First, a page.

5. In “The Failure of Capitalist Production”, Andrew Kliman makes a convincing case against the “Sweezy thesis” of a fall in wages/salaries as a percentage of US GDP. Kliman points out that both employer non-wage compensation and net government social benefits comprise an increasing percentage of the “total” wage, to the point where that total wage has been basically trendless – not falling – since the 1970’s. (pgs. 154-160)

    That would go a long way in explaining the real purpose of public sector “austerity”: It has little to do with “public debt levels” and other such albatrosses ; rather, in the face of the failure to recover the postwar ROP levels, increasing the rate of exploitation is the only alternative for the capitalist class as a whole. Since an increasing percentage of the total wage comes from either from non-wage compensation or state provided benefits, that is where it must be increased, by cutting social benefits and offloading non-wage variable capital costs (such as health insurance and pension benefits, etc.) onto the wage.

    1. I’m not sure that a decline in real wages can be coined the “Sweezy thesis”. I always considered Sweezy/Baran/MR as in the underconsumptionist school and it is perfectly possible to posit
      declining wages without coming to underconsumptionist conclusions. Isn’t Andrew Kliman’s work on “total” wages a minority view amongst Marxist economists, including those that are orthodox in the sense that Marx was not an underconsumptionist? (Of course this doesn’t necessarily make it wrong).

      I fully agree that austerity is much more to do with cutting total employee compensation and increasing the rate of exploitation than deficit reduction. But I don’t think it follows that this must be the result of the failure of the ROP to recover – whether your benchmark is postwar or 1997. It isn’t the only alternative – as the cash mountains show – but is the one that capitalists have chosen.

      Why? “Confidence” does play a role in a period like the current one, as it influences the behaviour of individual capitalists that are in competition
      and their investment decisions.

      Second, given such indecision by the capitalist class as a whole, the question for individual capitalists becomes: how else can I improve
      profitability? All crises are coloured by the era in which they occur and neo-liberalism in the “West” has provided capitalism with a model that
      they have been pursing with a vengeance since the initial recovery from crisis.

  6. Michael, have you had a look at this?

    This paper raises basic questions about the process of economic growth. It questions the assumption, nearly universal since Solow’s seminal contributions of the 1950s, that economic growth is a continuous process that will persist forever. There was virtually no growth before 1750, and thus there is no guarantee that growth will continue indefinitely. Rather, the paper suggests that the rapid progress made over the past 250 years could well turn out to be a unique episode in human history. The paper is only about the United States and views the future from 2007 while pretending that the financial crisis did not happen. Its point of departure is growth in per-capita real GDP in the frontier country since 1300, the U.K. until 1906 and the U.S. afterwards. Growth in this frontier gradually accelerated after 1750, reached a peak in the middle of the 20th century, and has been slowing down since. The paper is about “how much further could the frontier growth rate decline?”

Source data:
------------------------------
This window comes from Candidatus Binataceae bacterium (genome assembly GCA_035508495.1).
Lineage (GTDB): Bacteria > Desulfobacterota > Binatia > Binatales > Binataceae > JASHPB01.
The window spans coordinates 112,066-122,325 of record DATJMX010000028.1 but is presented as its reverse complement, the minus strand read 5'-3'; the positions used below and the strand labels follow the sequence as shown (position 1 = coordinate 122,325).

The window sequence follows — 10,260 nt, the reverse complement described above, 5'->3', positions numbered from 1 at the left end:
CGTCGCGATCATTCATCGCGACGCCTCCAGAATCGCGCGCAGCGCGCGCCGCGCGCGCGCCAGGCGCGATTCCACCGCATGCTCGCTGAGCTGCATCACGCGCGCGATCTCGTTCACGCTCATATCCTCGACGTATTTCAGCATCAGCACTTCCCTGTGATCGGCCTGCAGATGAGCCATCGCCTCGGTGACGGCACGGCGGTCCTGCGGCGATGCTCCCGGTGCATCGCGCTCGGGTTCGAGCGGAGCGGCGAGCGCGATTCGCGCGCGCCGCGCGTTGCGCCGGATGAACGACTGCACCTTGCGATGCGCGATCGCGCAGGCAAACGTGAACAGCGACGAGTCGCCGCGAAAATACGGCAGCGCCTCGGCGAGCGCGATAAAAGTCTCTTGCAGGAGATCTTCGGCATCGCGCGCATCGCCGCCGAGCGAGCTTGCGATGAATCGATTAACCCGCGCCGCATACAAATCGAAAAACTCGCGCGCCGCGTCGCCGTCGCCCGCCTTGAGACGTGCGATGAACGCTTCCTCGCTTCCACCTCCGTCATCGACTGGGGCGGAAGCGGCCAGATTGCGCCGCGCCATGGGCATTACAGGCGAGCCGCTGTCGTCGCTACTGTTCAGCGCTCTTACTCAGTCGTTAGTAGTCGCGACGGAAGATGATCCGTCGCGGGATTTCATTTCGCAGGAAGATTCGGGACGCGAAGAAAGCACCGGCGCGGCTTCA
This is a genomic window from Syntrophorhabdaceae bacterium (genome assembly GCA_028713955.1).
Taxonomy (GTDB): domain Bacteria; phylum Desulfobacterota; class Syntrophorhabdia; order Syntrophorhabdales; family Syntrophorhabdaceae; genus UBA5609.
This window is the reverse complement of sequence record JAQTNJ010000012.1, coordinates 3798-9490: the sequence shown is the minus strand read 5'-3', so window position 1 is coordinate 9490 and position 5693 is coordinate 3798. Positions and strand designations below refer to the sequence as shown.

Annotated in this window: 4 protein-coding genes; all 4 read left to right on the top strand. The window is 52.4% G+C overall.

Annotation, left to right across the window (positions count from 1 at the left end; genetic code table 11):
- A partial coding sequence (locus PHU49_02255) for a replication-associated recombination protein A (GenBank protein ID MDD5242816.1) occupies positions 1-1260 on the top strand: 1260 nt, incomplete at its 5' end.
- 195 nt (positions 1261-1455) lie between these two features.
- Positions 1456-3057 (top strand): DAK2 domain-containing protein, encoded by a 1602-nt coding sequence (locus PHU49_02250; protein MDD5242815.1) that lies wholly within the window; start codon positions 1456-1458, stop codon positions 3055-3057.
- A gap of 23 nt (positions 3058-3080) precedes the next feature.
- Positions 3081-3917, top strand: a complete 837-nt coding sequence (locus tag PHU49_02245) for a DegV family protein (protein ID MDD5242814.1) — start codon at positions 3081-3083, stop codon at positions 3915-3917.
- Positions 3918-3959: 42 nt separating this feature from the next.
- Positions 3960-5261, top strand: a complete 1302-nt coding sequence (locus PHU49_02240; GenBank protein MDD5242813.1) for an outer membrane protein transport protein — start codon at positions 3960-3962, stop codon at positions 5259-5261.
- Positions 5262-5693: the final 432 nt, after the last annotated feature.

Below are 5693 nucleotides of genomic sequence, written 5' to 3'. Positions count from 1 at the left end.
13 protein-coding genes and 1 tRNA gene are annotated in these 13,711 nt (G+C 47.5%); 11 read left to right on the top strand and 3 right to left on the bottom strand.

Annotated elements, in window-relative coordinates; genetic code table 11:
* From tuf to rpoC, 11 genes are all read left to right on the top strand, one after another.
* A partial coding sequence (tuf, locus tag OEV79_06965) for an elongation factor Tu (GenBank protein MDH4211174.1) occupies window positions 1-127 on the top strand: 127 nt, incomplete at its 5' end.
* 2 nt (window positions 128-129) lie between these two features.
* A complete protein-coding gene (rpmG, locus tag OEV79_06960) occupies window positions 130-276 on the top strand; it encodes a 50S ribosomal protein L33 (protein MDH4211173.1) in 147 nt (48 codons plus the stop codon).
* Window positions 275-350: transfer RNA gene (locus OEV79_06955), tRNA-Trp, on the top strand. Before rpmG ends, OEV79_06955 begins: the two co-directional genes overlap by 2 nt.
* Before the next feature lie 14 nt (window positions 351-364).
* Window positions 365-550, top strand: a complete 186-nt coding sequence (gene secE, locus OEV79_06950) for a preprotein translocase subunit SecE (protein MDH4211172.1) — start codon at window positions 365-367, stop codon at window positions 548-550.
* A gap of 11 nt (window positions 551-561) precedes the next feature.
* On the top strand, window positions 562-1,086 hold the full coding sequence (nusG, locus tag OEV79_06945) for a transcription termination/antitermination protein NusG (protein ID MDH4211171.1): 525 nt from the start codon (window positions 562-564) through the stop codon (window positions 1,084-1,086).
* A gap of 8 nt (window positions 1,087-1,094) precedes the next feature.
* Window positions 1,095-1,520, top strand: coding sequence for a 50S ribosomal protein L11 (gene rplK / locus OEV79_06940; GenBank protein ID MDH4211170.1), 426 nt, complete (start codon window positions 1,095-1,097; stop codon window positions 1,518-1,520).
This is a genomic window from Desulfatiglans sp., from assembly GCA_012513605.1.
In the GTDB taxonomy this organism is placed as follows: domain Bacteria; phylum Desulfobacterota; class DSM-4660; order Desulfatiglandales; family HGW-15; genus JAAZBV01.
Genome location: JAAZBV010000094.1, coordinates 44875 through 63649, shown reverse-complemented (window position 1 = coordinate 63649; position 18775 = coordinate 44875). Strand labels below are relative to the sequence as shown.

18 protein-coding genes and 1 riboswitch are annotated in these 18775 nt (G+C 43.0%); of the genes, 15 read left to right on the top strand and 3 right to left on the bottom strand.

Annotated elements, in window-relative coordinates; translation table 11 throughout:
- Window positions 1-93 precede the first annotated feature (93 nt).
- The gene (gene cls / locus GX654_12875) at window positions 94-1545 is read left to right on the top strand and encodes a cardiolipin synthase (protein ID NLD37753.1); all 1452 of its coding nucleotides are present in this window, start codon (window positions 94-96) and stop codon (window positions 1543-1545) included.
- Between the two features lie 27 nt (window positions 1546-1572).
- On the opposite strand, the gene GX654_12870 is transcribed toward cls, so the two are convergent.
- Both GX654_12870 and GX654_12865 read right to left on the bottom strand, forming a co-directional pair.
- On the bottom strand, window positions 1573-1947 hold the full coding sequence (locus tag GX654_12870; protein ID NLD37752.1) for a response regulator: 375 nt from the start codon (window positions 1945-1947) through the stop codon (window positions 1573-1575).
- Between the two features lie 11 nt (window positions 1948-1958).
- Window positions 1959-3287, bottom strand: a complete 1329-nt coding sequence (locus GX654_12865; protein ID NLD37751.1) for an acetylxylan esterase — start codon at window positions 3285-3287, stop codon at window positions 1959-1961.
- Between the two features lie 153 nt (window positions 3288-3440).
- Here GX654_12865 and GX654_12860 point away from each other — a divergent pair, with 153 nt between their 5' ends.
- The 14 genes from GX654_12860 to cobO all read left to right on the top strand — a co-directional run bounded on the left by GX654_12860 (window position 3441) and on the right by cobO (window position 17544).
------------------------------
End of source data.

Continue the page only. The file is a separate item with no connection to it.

Click to access Is%20US%20Economic%20Growth%20Over.pdf

  7. Over the last 30 years or so workers have suffered one defeat after another, with wages and conditions worsening and private debt soaring, yet some claim that despite this, capitalism has not sought to reduce workers share of national income. The reason some can say this is that they include the wages of higher managment in wages and exclude it from profits. A fundamental mistake I think, especially if we consider surplus value as a way of reproducing the ruling class, and surplus value only makes sense with this assumption I think.

    My belief is that the whole economic problems are concerned with the re-balance and re-structuring of the economy from a national to a global level and a re-balancing between East and West. I.e. structural and perfectly normal under a capitalist system.

  8. World growth of “only” 3.5%? Interesting use of “only”. The US rate of profit rose last year to its highest level since 1965. Given ongoing QE, the recovery in residential construction, fall in unemployment, 4 million private sector jobs created in the last two years, etc. that seems likely to continue.